heat of fusion 50.13910 . melting point 36°C.65 0. BTU/lb(16) .1193 1.52 0.036 0. °C per mm Hg 0.8 50 mm Hg 47. BTU/lb .9 144 184 236 27 — (9) ∆ Boiling Point/∆p.058 0.5(10) 0.13251 .162(1) .4 140.68 0.457 1.499 1.74 cal/g At 130°C.052 0. cal/g•°C 0.0 Refractive Index.6°C.304 .139(1) — — .3 183 215 279(8) 54 — (9) 10 mm Hg 19.80 7. 750-770 mm.403 .0 83.78(13) 0.1 221.505 1. heat of fusion 72.16 26. °C 760 mm Hg 117.3 100. nD20°C 1.037 0.486 (13) (14) (15) (16) At 42°C.0 206.501 1.3 161.61 0.73(11) 15.12395 Heat of Formation at 25°C.043 0. cP 1.9 277(8) 288(8) — 116 146. melting point 109.64 Heat of Vaporization at 760 mm Hg.0 242.14696 .9 127.045 — 0.63(14) 0.9261 .4 88.14744 .Boiling Point.049 Absolute Viscosity at 20°C.7 22.58 0.483 1.14353 .056 0.14487 . BTU/lb(15) 270 197 162 162 99 528 250 152 237 Heat of Combustion at 25°C.6 134.63 0.8 123.513 — — (9) (9) Specific Heat at 20°C.83 cal/g Estimated from vapor pressure using Clausius-Clapeyron equation Calculated from gross heat of combustion 7 .569 .1 460.256 .14643 .

˚C 8 . Vapor Pressure vs. mm Hg 100 80 60 50 40 30 20 10 8 6 5 4 3 2 EDA 65% PIP DETA AEP AEEA TETA TEPA UHP HPA X 1 -20 0 20 40 80 120 160 240 320 Temperature. ˚F 0 1000 800 600 500 400 300 PIP 200 20 40 80 120 160 200 240 320 400 480 560 Vapor Pressure.Figure 1: Ethyleneamines. Temperature Temperature.

0 65% PIP PIP 0.0 Viscosity.0 HPA X 1000.Figure 2: Ethyleneamines.0 EDA 1. Viscosity vs.0 AEEA TEPA UHP 100. cP TETA AEP DETA 10.1 -50 0 50 100 Temperature. Temperature 10000. ˚C 150 200 250 9 .

75 -20 20 60 100 140 180 220 260 Temperature.85 0.00 AEP TETA DETA Specific Gravity. Temperature 1. Specific Gravity vs.90 TEPA UHP PIP 0. t˚C/20˚C 0.95 EDA 0.Figure 3: Ethyleneamines.05 AEEA 65% PIP HPA X 1. ˚C 10 .80 0.10 1.

Freezing Point vs. Composition 15 5 Eutectic -0.8˚C -5 Temperature.0˚C -55 0 10 20 30 40 50 60 70 80 90 100 Composition. ˚C -15 -25 -35 -45 Eutectic -53.Figure 4: Ethylenediamine Aqueous Solutions. Weight % Ethylenediamine 11 Composition of Monohydrate Composition of Dihydrate .

Mole % Ethylenediamine 12 . ˚C 112 108 104 100 0 10 20 30 40 50 60 70 80 90 100 Composition. Vapor-Liquid Equilibria at 760 mm Hg 120 Vapor Phase 116 Liquid Phase Temperature.Figure 5: Ethylenediamine Aqueous Solutions.

Figure 6: Ethylenediamine Aqueous Solutions. Heat of Solution at 22˚C 50 45 40 35 -∆ Hm. cal/gm of Solution 30 25 20 15 10 5 0 0 10 20 30 40 50 60 70 80 90 100 Composition. Weight % Water 13 .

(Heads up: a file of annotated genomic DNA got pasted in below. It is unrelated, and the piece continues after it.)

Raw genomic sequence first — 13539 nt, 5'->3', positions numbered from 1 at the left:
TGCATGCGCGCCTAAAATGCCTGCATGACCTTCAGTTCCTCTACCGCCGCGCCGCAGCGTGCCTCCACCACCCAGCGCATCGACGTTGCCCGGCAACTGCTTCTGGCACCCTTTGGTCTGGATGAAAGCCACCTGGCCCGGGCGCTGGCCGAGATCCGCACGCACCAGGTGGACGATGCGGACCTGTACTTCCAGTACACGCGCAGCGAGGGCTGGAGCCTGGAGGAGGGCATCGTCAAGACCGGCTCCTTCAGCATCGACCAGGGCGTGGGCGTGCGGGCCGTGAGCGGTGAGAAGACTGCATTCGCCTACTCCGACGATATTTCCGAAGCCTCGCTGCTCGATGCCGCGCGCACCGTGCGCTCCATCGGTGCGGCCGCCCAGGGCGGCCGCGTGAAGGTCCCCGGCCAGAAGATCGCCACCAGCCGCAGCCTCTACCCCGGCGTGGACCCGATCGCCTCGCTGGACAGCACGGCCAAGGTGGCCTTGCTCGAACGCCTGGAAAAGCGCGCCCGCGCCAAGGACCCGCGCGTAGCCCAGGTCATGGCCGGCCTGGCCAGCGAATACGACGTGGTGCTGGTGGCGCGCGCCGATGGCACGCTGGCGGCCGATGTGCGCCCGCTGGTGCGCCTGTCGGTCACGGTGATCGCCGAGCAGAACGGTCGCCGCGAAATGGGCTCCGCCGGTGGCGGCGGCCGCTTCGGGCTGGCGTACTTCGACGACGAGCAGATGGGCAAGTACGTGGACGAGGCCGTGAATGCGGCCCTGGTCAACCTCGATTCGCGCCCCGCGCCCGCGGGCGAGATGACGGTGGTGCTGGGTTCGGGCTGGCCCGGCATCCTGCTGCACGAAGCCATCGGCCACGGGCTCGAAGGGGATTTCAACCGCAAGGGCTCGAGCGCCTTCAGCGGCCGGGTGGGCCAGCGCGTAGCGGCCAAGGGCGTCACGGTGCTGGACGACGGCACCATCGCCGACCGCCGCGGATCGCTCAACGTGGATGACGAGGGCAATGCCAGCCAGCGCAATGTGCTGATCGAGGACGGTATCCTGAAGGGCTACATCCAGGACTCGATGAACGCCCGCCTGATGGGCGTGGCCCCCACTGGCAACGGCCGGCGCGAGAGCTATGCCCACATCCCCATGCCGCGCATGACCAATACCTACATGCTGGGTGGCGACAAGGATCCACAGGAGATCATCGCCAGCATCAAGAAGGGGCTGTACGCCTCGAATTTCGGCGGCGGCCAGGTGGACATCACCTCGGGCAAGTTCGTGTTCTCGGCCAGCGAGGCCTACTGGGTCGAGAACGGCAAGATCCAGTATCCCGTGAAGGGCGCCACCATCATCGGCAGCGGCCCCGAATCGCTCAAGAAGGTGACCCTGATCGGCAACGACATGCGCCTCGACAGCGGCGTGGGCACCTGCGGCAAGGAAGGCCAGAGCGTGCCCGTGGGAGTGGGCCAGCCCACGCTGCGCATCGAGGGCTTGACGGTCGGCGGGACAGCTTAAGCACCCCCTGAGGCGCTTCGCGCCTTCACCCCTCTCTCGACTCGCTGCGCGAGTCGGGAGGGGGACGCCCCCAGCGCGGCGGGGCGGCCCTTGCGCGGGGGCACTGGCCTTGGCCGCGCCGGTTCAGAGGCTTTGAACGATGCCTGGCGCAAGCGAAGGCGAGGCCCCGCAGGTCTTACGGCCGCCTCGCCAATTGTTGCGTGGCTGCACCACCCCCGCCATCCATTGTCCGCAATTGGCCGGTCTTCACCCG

94 0. Specific Gravity vs.98 0. Weight % Ethylenediamine 14 .92 0.Figure 7: Ethylenediamine Aqueous Solutions.90 0.88 0 10 20 30 40 50 60 70 80 90 100 Composition.96 Specific Gravity at 20/20˚C 0. Temperature 1.00 0.

% piperazine Composition of Hexahydrate 15 . Weight % Piperazine Studies show evidence of a metastable freezing point in the region of 20 wt. Freezing Point vs.2˚C 20 0 Eutectic -1˚C -20 0 10 20 30 40 50 60 70 80 90 100 Composition.Figure 8: Piperazine Aqueous Solutions. Composition 120 100 80 Temperature. ˚C 60 40 Eutectic 33.

Vapor-Liquid Equilibria at 760 mm Hg 150 145 140 135 Vapor Phase 130 Temperature. Mole % Piperazine 16 . ˚C 125 Liquid Phase 120 115 110 105 100 95 0 10 20 30 40 50 60 70 80 90 100 Composition.Figure 9: Piperazine Aqueous Solutions.

Other ethyleneamines react similarly.Reactions of Ethyleneamines† † Illustrated by reactions of ethylenediamine (EDA). 17 . depending upon structure.

.Alcohols and Alkylene Glycols Simple aliphatic alcohols can be used to alkylate ethyleneamines with hydrogen in the presence of a reductive amination catalyst (17). an explosive compound. RX 4.Ureas Ethyleneamines react with urea to form substituted ureas and ammonia (11). . forming crystalline. Various diamides of EDA are prepared from the appropriate methyl ester or acid at moderate temperatures (2. RX 5. RX 7. . . RX 2. Ethylenedinitramine. Product distribution is controlled by the amine-to-epoxide mole ratio.Aziridines Aziridines react with ethyleneamines in an analogous fashion to epoxides (15-16). Monoamides can be cyclized to form imidazolines. to form mixtures of hydroxyalkyl derivatives (12-14). water soluble salts.Organic Acids Ethyleneamines react with acids.Nitriles Hydrogen cyanide (HCN) and aliphatic nitriles (RCN) can be used to form imidazolines (9-10). or acyl halides to form amidoamines and polyamides. .Epoxides Ethyleneamines react readily with epoxides. . Product distribution is controlled by the ethyleneamine-to-aziridine mole ratio.Inorganic Acids Ethyleneamines react vigorously with commonly available inorganic acids. RX 6. is made by reacting one mole of EDA with two moles of nitric acid and splitting two moles of water from the salt at elevated temperatures (1) . This can be done without isolating the monoamide (4-8). esters. RX 3.3). acid anhydrides. Either gas.Reaction Notes RX 1. .or liquid-phase reactions of ethyleneamines with glycols in the presence of several different metal oxide catalysts lead to predominantly cyclic ethyleneamine products (18). 18 .